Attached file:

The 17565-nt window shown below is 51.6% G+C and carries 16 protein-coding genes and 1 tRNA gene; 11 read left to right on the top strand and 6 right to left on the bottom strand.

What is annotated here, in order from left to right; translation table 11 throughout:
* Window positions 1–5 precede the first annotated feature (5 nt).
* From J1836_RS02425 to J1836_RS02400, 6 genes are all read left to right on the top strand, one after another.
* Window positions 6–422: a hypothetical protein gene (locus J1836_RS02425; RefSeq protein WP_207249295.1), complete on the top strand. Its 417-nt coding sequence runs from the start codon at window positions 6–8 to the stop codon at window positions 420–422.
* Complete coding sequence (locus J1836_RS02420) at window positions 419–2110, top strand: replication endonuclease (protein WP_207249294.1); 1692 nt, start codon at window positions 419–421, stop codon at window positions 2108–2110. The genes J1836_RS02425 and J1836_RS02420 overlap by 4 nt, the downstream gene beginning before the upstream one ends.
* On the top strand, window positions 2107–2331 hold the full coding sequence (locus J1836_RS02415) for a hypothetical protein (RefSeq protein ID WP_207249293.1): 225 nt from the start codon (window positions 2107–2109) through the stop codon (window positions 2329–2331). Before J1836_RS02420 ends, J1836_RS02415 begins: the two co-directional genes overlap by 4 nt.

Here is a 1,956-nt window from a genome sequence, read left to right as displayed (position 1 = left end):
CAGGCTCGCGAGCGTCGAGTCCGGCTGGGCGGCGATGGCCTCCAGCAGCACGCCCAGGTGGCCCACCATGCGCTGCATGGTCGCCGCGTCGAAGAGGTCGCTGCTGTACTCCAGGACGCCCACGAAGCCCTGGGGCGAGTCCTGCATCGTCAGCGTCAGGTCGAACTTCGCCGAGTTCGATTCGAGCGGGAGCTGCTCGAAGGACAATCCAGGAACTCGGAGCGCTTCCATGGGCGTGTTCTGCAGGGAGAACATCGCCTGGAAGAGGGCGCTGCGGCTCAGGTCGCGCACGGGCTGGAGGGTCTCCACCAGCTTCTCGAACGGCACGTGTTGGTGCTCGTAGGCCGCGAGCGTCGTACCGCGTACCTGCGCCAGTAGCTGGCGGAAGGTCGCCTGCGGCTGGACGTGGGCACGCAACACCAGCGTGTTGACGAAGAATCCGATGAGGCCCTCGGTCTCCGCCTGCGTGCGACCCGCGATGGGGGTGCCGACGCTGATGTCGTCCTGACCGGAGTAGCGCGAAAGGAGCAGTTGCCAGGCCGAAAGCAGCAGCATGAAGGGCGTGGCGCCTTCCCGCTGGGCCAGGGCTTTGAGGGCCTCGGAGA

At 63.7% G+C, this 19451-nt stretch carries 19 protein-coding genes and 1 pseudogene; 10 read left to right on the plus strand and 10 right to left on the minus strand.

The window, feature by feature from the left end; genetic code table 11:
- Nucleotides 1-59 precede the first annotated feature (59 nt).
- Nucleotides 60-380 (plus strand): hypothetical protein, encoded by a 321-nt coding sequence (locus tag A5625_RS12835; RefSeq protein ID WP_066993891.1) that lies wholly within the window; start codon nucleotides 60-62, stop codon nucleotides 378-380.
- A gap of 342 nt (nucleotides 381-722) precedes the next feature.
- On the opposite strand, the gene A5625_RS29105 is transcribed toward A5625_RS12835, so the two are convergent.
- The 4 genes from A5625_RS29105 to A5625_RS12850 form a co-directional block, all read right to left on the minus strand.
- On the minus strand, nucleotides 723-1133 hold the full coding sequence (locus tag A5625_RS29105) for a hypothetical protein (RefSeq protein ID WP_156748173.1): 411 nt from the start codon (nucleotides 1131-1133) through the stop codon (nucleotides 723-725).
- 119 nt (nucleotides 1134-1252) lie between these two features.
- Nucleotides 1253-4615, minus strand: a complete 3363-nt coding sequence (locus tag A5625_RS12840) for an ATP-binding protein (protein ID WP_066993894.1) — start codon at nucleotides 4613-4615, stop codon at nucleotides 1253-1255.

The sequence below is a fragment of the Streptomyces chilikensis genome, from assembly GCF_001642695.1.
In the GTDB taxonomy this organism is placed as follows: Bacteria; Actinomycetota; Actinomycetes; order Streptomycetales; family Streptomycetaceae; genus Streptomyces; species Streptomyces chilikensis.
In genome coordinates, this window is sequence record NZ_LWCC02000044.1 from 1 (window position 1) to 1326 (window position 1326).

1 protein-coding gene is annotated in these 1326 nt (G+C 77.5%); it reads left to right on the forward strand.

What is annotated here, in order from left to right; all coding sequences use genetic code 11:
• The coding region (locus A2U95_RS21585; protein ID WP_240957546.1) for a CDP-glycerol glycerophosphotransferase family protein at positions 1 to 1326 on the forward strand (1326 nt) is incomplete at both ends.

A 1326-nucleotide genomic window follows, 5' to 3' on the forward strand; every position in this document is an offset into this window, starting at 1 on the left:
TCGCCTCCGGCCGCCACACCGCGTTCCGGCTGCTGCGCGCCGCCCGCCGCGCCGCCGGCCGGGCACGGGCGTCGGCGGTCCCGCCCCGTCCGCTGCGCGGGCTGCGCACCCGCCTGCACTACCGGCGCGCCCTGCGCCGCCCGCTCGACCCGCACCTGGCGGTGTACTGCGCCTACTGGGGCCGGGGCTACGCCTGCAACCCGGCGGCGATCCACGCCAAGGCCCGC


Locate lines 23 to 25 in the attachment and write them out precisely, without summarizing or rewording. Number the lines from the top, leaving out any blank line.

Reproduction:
1 protein-coding gene is annotated in these 1326 nt (G+C 77.5%); it reads left to right on the forward strand.

What is annotated here, in order from left to right; all coding sequences use genetic code 11:
• The coding region (locus A2U95_RS21585; protein ID WP_240957546.1) for a CDP-glycerol glycerophosphotransferase family protein at positions 1 to 1326 on the forward strand (1326 nt) is incomplete at both ends.